- Despite "despite" being gone now, and thus the spiteful tone, there still remains the problem of factual misrepresentation in the current third paragraph. The stated facts could be misinterpretations of the chosen sources. The chosen sources could be Orwellian (intentional misrepresentations). The complexity of the "facts" of mind-body connections or of CS today, of particular cases or CSists today, or of S&H MBE's original intentions conscious or not, are all up to debate on the talk page by cherry picking sources. But becasue there are so many interpretations due to complexity, both the article and the talk page must cherry pick sources. In my opinion, it has not a bad tone anymore, but misrepresents CS. The sentence in the lead was, and its paragraph is, I think intended to reflect the spirit of the article.
Christian Scientists see their religion as a return to "primitive Christianity and its lost element of healing," in the words of Eddy's Manual of the Mother Church (1895). There are several key differences between Christian Science and orthodox Christian theology. In particular adherents subscribe to a radical form of philosophical idealism, believing that reality is purely spiritual and the material world an illusion. This includes the view that disease is a mental error rather than physical disorder, and that the sick should be treated, not by medicine, but by a form of prayer that seeks to correct the beliefs responsible for the illusion of ill health.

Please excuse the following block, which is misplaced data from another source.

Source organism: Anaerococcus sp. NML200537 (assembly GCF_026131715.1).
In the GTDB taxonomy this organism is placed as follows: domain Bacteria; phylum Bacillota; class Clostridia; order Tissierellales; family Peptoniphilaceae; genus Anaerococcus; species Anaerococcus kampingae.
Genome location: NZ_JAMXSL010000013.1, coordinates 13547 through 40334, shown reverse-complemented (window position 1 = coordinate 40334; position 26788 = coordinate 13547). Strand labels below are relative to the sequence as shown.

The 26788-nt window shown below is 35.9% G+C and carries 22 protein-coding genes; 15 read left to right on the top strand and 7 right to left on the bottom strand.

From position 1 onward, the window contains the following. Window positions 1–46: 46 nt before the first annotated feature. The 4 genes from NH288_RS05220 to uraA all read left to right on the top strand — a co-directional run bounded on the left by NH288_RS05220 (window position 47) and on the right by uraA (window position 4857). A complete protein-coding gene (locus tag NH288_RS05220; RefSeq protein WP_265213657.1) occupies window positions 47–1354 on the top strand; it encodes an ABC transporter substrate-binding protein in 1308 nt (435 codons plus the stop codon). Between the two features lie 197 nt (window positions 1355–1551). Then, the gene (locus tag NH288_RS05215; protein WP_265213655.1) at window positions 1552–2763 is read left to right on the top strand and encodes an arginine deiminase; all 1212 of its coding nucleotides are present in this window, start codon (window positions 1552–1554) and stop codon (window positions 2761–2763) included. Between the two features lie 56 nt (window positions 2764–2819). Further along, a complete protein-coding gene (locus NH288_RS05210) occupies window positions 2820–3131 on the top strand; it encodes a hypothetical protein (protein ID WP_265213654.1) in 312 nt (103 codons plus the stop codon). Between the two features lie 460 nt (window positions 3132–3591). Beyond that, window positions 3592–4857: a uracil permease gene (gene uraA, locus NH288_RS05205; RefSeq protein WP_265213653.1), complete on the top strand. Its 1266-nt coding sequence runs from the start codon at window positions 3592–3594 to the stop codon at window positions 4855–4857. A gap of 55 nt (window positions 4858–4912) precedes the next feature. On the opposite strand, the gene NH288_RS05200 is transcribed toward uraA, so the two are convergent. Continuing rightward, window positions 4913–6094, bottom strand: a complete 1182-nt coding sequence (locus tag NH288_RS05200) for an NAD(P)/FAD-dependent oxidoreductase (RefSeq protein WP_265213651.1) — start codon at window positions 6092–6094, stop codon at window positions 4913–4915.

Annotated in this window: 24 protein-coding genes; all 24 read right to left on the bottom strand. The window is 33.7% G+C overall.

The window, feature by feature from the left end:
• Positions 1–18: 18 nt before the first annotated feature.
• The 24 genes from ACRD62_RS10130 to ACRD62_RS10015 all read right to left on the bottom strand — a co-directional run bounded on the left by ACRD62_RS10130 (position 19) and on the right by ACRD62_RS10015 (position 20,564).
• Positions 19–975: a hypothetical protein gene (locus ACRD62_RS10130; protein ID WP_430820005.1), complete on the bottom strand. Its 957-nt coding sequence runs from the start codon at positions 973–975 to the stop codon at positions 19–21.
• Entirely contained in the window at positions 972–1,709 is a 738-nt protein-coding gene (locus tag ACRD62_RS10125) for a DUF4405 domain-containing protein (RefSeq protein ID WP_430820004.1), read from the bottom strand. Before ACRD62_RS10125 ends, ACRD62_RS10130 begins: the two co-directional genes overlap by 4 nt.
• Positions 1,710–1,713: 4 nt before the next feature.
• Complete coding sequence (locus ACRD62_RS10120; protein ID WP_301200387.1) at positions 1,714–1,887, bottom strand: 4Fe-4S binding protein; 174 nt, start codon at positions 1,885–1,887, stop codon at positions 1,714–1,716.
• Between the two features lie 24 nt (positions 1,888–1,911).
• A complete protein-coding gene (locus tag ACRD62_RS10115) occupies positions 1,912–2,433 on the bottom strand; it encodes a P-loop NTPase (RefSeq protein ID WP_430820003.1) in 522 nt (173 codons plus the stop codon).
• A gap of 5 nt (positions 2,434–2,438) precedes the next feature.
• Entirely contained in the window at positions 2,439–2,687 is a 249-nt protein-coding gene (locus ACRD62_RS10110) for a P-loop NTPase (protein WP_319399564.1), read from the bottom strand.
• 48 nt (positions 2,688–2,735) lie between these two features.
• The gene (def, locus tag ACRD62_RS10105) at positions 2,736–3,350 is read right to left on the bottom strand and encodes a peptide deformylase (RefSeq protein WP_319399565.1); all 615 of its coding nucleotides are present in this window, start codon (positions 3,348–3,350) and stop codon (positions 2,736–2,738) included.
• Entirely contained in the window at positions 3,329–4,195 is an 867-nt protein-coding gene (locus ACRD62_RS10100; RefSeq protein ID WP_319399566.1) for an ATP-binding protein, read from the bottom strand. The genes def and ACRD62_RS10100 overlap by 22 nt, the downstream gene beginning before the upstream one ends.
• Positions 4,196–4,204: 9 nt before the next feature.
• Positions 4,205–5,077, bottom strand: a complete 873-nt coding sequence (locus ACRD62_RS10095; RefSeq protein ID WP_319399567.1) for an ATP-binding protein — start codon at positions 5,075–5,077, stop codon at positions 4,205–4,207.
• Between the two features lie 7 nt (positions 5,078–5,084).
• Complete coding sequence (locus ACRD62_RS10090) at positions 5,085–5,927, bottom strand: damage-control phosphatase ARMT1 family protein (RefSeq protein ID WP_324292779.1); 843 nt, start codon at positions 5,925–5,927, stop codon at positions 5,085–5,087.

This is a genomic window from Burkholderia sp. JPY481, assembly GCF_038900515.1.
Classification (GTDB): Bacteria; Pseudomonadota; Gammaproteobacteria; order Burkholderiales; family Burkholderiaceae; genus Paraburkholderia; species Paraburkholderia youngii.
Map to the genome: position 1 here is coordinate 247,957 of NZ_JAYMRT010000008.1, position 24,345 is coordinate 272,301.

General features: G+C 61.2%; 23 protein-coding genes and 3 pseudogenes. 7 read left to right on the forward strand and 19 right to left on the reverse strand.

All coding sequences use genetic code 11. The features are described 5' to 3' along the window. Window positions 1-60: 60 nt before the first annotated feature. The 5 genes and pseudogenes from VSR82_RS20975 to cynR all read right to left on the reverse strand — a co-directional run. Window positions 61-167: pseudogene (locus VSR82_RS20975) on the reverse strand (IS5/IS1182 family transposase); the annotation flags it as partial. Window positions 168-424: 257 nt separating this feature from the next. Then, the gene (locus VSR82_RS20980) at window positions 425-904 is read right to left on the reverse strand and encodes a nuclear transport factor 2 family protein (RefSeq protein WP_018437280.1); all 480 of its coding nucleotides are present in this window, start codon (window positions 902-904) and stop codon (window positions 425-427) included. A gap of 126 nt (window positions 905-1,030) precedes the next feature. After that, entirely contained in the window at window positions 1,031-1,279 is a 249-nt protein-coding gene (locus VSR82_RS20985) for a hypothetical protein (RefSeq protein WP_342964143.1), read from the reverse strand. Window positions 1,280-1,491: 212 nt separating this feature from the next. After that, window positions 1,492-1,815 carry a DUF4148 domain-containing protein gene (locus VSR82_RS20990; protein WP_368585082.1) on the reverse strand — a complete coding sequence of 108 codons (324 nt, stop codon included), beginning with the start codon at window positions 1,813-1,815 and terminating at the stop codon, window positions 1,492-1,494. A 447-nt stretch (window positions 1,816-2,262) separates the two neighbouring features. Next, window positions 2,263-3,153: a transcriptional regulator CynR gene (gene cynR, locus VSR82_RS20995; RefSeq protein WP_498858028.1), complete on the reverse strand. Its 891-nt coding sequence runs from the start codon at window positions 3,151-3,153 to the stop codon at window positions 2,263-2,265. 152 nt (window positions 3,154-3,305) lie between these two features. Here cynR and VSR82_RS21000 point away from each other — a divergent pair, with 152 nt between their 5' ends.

- (In general a proposal to change a sentence that there intro should be an uncontroversial, because in theory the lead only summarizes the content in the body. But in practice it is controversial for CS, since it is probably all that is read by most first-time readers curious about CS: per Richard Dawkins "In the US there are 535 in congress of which 534 claim to be devout religious believers.")
- Our proposal was to say in that paragraph something like
Scholars see Christian Science as a unique Biblical interpretation, but point out important doctrinal differences from orthodox and Protestant interpretations.
- We don't need to say "scholars see" because in the context of WP, we simply make authoritative statements that move the audience (and then cite the source). In WP policy we do the same thing and don't cite.) It's a powerful abstraction. Religious critics (e.g. Melton) are, like music critics, scholarly, respected for having lots of knowledge in there field. Notice how often our article omits the scholar's name? That's good narrative. As narrative writers we pick sources (and interpret them) as secondary and tertiary sources, but we also pick our own statements from S&H, and then we more probably do say who says.
- Caveat lector: By "scholar" we mean "religious", by "we should" do this or that we also imply "find a source", which means to cherry pick if necessary; hence the current state of the article could be as innocent as the many changes proposed. For example, by your "I meant to question", I know you meant to get reassurance to, then find a source to, back up the answer we can agree upon.